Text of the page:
She disagreed, urging the lecturers to ask for a radiological map of the area that shows the risk they could be exposed to.

“Evidence must be produced to show you’re not affected, that this is just nuisance dust. We want to see health studies, and radiometric images for the radiation levels in the area and the dust fallout measured, not just at the end of the month, but every day.

“If you measure dust at the end of six to 12 months, you won’t notice the big fallout once a year. That one fallout can cause severe illnesses.”

Lecturers complain student numbers had plunged and they direct their anger at the principal, Motsumi Makhene.

“Management has told us that we’re not suffering alone – that we’re suffering in unison with the rest of the Reef.

“We’ve been told the dust cannot cause health problems. But in the first place, you shouldn’t allow a school to exist in such a place,” comments one lecturer.

For his part, Makhene believes the relocation to Crown Mines is about using skills development to “redress mining legacy challenges” that affect communities like Soweto and Riverlea.

“The respective departments of music and visual arts were moved for the second time in 2006 to fit-for-purpose facilities at Crown Mines – a former teachers’ training college with custom-made facilities for music, arts, science and sport – as a niche campus.”

As has happened with other Central Johannesburg College campuses, there has been no forceful relocation, but rather consultation, he insists.

Staff are aware that the college has investigated the potential risk regarding the site and has confirmed that research done by Wits University in 2000 did not suggest any health risk, he maintains.

Management, says Makhene, is investigating the lecturers’ claims of ill health, but notes “medical reports have not been submitted to our department, nor have we had reports of staff absenteeism as a result of hospitalisation”.

“The only demand by staff members… is to be moved to a town-based location.

“On the question of student numbers dropping, student enrolments for 2008 and 2011 were 360 and 168 respectively as a result of curriculum policy changes.”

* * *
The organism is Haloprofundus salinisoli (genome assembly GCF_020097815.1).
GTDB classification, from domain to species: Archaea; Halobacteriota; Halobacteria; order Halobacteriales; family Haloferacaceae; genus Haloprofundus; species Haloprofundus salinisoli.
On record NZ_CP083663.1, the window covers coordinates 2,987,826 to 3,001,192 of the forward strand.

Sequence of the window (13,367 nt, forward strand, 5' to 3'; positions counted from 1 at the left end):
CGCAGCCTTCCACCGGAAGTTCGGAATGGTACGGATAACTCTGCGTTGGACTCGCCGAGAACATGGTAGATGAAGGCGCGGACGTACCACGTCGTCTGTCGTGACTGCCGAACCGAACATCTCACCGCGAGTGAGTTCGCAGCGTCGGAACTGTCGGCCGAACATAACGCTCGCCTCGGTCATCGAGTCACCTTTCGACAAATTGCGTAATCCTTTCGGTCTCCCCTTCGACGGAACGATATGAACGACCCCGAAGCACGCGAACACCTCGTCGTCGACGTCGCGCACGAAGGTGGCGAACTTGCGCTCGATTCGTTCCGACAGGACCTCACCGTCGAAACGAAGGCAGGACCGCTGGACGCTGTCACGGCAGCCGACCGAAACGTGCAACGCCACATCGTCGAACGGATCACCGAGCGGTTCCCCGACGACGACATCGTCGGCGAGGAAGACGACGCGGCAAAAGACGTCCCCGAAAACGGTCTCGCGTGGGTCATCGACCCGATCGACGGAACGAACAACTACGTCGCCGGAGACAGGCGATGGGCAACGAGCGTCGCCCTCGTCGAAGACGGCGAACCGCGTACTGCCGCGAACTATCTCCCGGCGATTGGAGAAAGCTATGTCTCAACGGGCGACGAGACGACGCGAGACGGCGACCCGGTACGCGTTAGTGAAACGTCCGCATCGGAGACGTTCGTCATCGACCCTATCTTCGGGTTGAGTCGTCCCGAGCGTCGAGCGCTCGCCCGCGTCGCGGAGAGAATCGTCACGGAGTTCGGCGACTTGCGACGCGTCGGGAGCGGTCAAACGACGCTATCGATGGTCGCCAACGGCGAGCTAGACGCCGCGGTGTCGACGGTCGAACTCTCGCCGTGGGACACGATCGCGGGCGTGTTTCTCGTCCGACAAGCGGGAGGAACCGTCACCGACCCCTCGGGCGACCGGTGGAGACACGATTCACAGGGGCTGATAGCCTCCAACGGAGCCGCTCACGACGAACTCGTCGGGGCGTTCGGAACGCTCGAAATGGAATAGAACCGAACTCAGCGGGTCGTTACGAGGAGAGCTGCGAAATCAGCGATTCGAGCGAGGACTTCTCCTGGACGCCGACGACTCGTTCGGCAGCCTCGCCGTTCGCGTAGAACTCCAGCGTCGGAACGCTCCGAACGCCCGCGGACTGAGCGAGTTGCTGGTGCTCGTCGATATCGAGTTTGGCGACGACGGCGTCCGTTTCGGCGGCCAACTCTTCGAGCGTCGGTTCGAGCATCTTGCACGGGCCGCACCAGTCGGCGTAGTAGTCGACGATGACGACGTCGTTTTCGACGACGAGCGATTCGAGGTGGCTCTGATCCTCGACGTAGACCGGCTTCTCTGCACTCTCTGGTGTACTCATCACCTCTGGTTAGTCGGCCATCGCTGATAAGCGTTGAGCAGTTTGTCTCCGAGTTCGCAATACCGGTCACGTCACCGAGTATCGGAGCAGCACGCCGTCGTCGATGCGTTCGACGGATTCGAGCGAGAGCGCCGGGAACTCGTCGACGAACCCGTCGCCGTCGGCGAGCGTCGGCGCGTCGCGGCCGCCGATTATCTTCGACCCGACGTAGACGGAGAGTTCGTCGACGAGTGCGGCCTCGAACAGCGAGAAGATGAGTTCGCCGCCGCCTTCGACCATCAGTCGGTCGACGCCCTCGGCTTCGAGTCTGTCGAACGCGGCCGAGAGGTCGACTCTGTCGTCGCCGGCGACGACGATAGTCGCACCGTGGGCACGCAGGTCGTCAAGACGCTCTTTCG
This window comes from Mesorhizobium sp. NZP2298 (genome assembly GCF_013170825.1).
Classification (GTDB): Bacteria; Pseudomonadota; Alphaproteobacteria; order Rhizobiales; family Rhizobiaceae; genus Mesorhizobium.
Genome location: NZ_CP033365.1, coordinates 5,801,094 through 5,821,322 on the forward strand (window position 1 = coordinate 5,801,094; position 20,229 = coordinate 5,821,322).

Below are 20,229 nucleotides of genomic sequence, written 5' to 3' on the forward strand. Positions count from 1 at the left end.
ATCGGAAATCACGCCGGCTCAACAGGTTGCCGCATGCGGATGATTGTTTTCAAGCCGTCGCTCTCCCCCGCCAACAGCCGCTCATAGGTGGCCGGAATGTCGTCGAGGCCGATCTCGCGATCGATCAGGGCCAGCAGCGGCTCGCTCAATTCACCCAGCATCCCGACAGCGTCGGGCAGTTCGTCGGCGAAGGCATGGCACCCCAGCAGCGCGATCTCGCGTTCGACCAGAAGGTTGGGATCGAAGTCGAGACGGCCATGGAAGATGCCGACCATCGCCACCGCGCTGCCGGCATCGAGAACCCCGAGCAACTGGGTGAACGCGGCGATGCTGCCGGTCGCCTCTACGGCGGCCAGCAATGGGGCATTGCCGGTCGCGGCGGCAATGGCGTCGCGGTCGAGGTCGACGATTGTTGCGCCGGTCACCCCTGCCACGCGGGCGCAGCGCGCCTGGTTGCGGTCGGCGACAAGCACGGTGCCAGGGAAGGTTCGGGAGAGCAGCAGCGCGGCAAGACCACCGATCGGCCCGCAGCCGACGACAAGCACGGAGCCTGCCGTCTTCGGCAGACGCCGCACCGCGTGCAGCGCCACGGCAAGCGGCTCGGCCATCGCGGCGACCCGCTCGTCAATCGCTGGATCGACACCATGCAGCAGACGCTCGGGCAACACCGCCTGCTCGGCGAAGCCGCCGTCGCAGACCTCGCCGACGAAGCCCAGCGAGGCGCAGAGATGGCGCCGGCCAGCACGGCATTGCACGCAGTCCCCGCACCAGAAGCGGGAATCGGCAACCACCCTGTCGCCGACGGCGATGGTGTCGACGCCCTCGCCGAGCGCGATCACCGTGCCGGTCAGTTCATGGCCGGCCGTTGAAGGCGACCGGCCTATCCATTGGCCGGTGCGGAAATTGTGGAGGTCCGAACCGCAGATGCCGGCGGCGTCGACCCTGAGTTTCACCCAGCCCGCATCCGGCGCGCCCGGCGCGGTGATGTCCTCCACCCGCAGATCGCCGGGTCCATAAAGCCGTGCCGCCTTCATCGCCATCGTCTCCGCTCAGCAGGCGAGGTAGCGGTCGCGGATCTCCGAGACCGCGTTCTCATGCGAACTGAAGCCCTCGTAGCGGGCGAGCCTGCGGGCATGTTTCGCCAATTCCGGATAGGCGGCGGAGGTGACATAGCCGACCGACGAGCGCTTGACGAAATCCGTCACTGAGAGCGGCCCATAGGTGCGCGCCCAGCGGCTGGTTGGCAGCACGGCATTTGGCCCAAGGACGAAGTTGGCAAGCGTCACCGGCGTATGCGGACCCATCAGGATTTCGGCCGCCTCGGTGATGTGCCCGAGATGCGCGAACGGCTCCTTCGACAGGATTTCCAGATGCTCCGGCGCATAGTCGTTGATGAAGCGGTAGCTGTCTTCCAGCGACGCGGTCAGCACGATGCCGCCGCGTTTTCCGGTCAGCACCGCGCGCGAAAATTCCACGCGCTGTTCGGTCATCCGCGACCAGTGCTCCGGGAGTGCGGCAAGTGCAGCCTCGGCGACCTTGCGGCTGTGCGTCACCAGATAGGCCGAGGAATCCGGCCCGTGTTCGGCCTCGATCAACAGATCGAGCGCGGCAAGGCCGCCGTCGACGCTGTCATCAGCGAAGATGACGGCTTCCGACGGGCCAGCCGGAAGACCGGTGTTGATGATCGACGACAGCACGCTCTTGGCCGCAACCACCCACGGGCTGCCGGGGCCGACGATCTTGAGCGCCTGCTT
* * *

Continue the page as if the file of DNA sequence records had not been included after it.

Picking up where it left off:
But Timothy Raphadu, the SA Democratic Teachers Union college representative, says lecturers and students have suffered for too long. Many lecturers are on three-month contracts, and have been afraid to voice their fears about the contamination.

“These (lecturers) need to be moved. There are labour, health and safety issues and it’s unfair for college management to hold them to ransom.”

A cleaner at the college, who does not want to reveal her identity, is worried about her contact with the mine dust, as her asthma has worsened. “I have developed severe asthma. There is this mine dust everywhere, and sometimes after sweeping it, I can’t breathe.

“I have to use my asthma pump every day. It makes me sick. It’s hell working here, but what can we do? ”

Charles Phahlane, the spokesman for the Gauteng Education Department, did not respond to the Saturday Star’s queries.

But Makhene says the MEC has responded by investigating issues raised “through the (head of department’s) office. A report has been submitted for consideration by her.”

He says college management is investigating “the matter of intimidation”, based on known grievance procedures.

“The college’s labour relations office has not received any grievance in this regard,” says Makhene.

For years, say lecturers like Opperman, both lecturers and students had complained of the “rusty” taste of the college’s drinking water. In the past month, the lecturers have been given bottled water. “But the students still have to drink this water,” he says.

In response, DRD Gold spokesman James Duncan says while slimes (the waste material remaining after gold extraction) are still being deposited, one of the dumps will be decomissioned within three months, the other one in the “foreseeable future”.

“Crown has specific rehabilitation obligations in respect of both dumps. Vegetation of the side slopes and the top surfaces is key, as is the installation of windbreaks. Side slope vegetation and installing windbreaks have been ongoing for some time, but vegetation of the top of the dumps can only be done once they have been decommissioned,” he says.

DRD Gold’s Crown operation management have held discussions with college representatives and the Gauteng Education Department, he says, and they are to meet on Wednesday with an environmental consultant.

* Not their real names